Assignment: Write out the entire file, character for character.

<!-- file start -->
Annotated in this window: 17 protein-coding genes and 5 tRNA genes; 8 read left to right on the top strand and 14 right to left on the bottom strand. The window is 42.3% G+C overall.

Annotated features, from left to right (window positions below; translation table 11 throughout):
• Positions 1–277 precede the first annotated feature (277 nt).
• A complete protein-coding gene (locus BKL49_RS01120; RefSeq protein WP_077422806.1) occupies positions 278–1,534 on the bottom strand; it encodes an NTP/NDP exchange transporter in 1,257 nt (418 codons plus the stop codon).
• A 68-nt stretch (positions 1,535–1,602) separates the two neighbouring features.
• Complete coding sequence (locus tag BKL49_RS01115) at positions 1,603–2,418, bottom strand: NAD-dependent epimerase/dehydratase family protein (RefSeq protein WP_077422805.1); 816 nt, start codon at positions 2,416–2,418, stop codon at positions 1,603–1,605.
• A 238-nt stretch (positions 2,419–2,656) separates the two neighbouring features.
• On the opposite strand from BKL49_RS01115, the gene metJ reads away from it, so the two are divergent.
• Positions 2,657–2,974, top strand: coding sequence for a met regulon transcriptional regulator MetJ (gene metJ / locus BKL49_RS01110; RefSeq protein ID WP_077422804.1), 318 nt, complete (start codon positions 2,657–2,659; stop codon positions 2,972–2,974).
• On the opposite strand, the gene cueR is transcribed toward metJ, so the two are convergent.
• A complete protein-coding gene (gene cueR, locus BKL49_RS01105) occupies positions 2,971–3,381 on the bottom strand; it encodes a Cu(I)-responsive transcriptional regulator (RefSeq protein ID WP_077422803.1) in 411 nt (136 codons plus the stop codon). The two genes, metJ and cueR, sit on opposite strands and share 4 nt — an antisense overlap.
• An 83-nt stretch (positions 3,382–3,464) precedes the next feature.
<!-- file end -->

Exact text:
Annotated in this window: 17 protein-coding genes and 5 tRNA genes; 8 read left to right on the top strand and 14 right to left on the bottom strand. The window is 42.3% G+C overall.

Annotated features, from left to right (window positions below; translation table 11 throughout):
• Positions 1–277 precede the first annotated feature (277 nt).
• A complete protein-coding gene (locus BKL49_RS01120; RefSeq protein WP_077422806.1) occupies positions 278–1,534 on the bottom strand; it encodes an NTP/NDP exchange transporter in 1,257 nt (418 codons plus the stop codon).
• A 68-nt stretch (positions 1,535–1,602) separates the two neighbouring features.
• Complete coding sequence (locus tag BKL49_RS01115) at positions 1,603–2,418, bottom strand: NAD-dependent epimerase/dehydratase family protein (RefSeq protein WP_077422805.1); 816 nt, start codon at positions 2,416–2,418, stop codon at positions 1,603–1,605.
• A 238-nt stretch (positions 2,419–2,656) separates the two neighbouring features.
• On the opposite strand from BKL49_RS01115, the gene metJ reads away from it, so the two are divergent.
• Positions 2,657–2,974, top strand: coding sequence for a met regulon transcriptional regulator MetJ (gene metJ / locus BKL49_RS01110; RefSeq protein ID WP_077422804.1), 318 nt, complete (start codon positions 2,657–2,659; stop codon positions 2,972–2,974).
• On the opposite strand, the gene cueR is transcribed toward metJ, so the two are convergent.
• A complete protein-coding gene (gene cueR, locus BKL49_RS01105) occupies positions 2,971–3,381 on the bottom strand; it encodes a Cu(I)-responsive transcriptional regulator (RefSeq protein ID WP_077422803.1) in 411 nt (136 codons plus the stop codon). The two genes, metJ and cueR, sit on opposite strands and share 4 nt — an antisense overlap.
• An 83-nt stretch (positions 3,382–3,464) precedes the next feature.